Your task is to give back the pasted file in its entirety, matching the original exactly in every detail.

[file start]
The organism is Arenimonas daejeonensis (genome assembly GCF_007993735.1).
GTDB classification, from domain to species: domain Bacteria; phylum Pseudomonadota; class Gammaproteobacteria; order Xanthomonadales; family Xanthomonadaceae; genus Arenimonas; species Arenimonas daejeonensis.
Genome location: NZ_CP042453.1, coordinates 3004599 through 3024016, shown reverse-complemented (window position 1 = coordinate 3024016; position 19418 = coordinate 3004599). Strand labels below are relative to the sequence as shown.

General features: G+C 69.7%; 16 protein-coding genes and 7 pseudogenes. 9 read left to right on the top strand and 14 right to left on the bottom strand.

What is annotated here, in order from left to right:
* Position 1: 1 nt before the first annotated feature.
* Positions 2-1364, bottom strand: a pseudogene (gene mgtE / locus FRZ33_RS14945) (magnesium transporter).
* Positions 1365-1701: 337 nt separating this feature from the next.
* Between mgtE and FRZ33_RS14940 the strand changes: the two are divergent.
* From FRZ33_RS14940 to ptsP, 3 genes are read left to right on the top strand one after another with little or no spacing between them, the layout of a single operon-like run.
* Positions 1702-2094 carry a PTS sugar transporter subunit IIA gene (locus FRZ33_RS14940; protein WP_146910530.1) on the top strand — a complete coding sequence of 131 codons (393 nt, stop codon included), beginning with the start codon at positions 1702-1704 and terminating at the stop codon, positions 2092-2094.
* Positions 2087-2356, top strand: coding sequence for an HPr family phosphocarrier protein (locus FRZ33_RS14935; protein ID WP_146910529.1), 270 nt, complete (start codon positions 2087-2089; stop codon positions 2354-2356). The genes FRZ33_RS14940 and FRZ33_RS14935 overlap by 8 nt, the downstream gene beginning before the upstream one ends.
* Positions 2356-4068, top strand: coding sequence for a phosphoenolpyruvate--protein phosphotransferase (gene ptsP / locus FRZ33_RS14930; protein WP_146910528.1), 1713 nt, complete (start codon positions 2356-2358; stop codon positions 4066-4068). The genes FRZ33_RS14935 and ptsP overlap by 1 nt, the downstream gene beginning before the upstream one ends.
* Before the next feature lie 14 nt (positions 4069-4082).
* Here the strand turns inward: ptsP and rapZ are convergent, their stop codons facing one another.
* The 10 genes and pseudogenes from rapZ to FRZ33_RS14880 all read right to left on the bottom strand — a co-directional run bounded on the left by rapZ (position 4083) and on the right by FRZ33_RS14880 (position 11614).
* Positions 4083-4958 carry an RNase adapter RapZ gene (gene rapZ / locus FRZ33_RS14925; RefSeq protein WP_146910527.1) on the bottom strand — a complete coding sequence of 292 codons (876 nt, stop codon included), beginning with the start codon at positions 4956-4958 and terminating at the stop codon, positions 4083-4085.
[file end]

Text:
The organism is Arenimonas daejeonensis (genome assembly GCF_007993735.1).
GTDB classification, from domain to species: domain Bacteria; phylum Pseudomonadota; class Gammaproteobacteria; order Xanthomonadales; family Xanthomonadaceae; genus Arenimonas; species Arenimonas daejeonensis.
Genome location: NZ_CP042453.1, coordinates 3004599 through 3024016, shown reverse-complemented (window position 1 = coordinate 3024016; position 19418 = coordinate 3004599). Strand labels below are relative to the sequence as shown.

General features: G+C 69.7%; 16 protein-coding genes and 7 pseudogenes. 9 read left to right on the top strand and 14 right to left on the bottom strand.

What is annotated here, in order from left to right:
* Position 1: 1 nt before the first annotated feature.
* Positions 2-1364, bottom strand: a pseudogene (gene mgtE / locus FRZ33_RS14945) (magnesium transporter).
* Positions 1365-1701: 337 nt separating this feature from the next.
* Between mgtE and FRZ33_RS14940 the strand changes: the two are divergent.
* From FRZ33_RS14940 to ptsP, 3 genes are read left to right on the top strand one after another with little or no spacing between them, the layout of a single operon-like run.
* Positions 1702-2094 carry a PTS sugar transporter subunit IIA gene (locus FRZ33_RS14940; protein WP_146910530.1) on the top strand — a complete coding sequence of 131 codons (393 nt, stop codon included), beginning with the start codon at positions 1702-1704 and terminating at the stop codon, positions 2092-2094.
* Positions 2087-2356, top strand: coding sequence for an HPr family phosphocarrier protein (locus FRZ33_RS14935; protein ID WP_146910529.1), 270 nt, complete (start codon positions 2087-2089; stop codon positions 2354-2356). The genes FRZ33_RS14940 and FRZ33_RS14935 overlap by 8 nt, the downstream gene beginning before the upstream one ends.
* Positions 2356-4068, top strand: coding sequence for a phosphoenolpyruvate--protein phosphotransferase (gene ptsP / locus FRZ33_RS14930; protein WP_146910528.1), 1713 nt, complete (start codon positions 2356-2358; stop codon positions 4066-4068). The genes FRZ33_RS14935 and ptsP overlap by 1 nt, the downstream gene beginning before the upstream one ends.
* Before the next feature lie 14 nt (positions 4069-4082).
* Here the strand turns inward: ptsP and rapZ are convergent, their stop codons facing one another.
* The 10 genes and pseudogenes from rapZ to FRZ33_RS14880 all read right to left on the bottom strand — a co-directional run bounded on the left by rapZ (position 4083) and on the right by FRZ33_RS14880 (position 11614).
* Positions 4083-4958 carry an RNase adapter RapZ gene (gene rapZ / locus FRZ33_RS14925; RefSeq protein WP_146910527.1) on the bottom strand — a complete coding sequence of 292 codons (876 nt, stop codon included), beginning with the start codon at positions 4956-4958 and terminating at the stop codon, positions 4083-4085.